1. Thanks, James. I’m not sure that you and I are totally expressing the same thing. The whole scientific method is based on being open to corrections to current understandings – but I would not use the word “belief” in that context. I struggle to think of anything about which there is not an element of doubt possible (except a priori knowledge). Blessings.

  3. Dugald McCullough

    I was delighted to come across this questioning of the use of the word ‘belief’, Bosco. I have been thinking for some time that it seems the word ‘belief’ when used as a verb can mean any type of mental activity that the speaker wants it to:
    “I believe the girls are going to play tennis after luncheon”
    “I believe Jesus Christ was the Son of God”

    Instead of being precise and using the word that actually describes a distinct mental activity, such as ‘presume’, or ‘assume’, or ‘hope’, or ‘expect’, or ‘trust’, or ‘suppose’, or just plain ‘think’ (and obviously the list could go on here) there is a confusion or laziness which lets people just say ‘believe’ and they let that stand in as a descriptor for any of these distinct and disparate mental activities.

    But there is one mental activity that the word ‘belief’ refers to, and that no other word can, and that is ‘to invoke the supernatural’.

    When someone (usually a child) says ‘I believe in Santa Claus’, or a Christian says ‘I believe in Jesus’ they are indicating that they are invoking something supernatural by engaging in this human mental activity we call ‘belief’.

    I have heard people say ‘I believe in evolution’ which is an incoherent thing to say, it is impossible to believe in evolution. The theory of evolution does not invoke the supernatural, it simply presents a human-created way of making sense of objectively observed data and it is open to being superseded by another better way of making sense of the data should one come along. Theory-making is a completely different type of mental activity from, ‘holding dear’ to an idea. In believing, one is taking an idea to oneself and making it true, irrespective of objective data to support that idea. (Obviously, if there was objective evidence for the idea, then there would be no need to ‘believe’ in it).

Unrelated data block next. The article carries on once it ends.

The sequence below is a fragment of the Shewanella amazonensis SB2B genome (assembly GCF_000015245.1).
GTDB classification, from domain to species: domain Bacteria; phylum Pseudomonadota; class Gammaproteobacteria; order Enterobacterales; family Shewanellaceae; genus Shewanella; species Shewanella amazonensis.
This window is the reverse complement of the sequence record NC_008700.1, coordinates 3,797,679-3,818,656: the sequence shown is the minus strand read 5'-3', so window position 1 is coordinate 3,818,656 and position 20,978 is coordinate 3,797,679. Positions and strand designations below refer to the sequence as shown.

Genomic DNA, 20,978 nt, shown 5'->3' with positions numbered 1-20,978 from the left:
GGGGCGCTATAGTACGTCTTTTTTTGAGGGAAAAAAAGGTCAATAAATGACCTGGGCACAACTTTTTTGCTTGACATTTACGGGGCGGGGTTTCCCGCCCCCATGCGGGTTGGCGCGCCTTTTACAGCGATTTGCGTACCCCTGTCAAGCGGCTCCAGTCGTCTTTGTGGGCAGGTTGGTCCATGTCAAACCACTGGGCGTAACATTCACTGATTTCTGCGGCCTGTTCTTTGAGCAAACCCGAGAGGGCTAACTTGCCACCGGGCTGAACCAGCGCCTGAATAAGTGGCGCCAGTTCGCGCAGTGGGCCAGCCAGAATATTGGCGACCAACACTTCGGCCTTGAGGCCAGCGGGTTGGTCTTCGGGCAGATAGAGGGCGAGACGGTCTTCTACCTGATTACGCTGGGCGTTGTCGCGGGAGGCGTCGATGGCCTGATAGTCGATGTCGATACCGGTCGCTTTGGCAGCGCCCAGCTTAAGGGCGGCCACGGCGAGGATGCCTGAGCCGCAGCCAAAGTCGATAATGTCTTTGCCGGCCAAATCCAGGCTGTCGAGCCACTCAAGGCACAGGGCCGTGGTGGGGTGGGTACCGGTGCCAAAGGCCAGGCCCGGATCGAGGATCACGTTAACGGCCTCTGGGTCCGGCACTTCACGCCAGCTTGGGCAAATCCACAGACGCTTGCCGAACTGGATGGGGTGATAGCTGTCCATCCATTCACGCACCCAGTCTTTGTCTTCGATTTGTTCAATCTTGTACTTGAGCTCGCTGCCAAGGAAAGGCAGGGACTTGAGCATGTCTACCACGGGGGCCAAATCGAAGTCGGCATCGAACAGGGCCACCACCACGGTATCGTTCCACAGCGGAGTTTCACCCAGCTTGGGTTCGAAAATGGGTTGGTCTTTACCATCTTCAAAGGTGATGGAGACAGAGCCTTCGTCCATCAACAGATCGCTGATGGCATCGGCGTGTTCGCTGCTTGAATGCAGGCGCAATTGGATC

To share something personal, it seems I am unable to believe, and consider myself to be someone who is spiritually disabled. I am somewhat in awe of those who are able to believe in supernatural beings, and in other worlds such as Heaven and Hell. Just as some find maths an insurmountable challenge, and for others poetry is a completely foreign domain, I find I am unable to believe in anything. I make do with just this world as it is, but it seems to be enough for me – well, it has to be!

    People say to me ‘but surely you believe in love’, but, like most people in the world, believers or not, I make love (in the broadest sense). It is something I do, like everybody else, to the best of my ability, and, like anybody else who is doing it, my love is real and in the world. It is not something supernatural that I have invoked within my own mind by the mental process of ‘believing’ in it.

    Thank you for the opportunity to clarify my thinking here, stimulated by your idea “Lets stop using the word ‘believe'”. I would be most interested in what sense you make of whatever sense I have made.

    1. Thanks, Dugald. There is much in what you say that I agree with (and I encourage you to keep poking around this site). I wonder if I part company when you start talking about “supernatural beings” – I think there is a better way forward to thinking about God other than as a “supernatural being”. As well as looking around this website, I wonder if I might recommend a book: God is No Thing: Coherent Christianity. Blessings.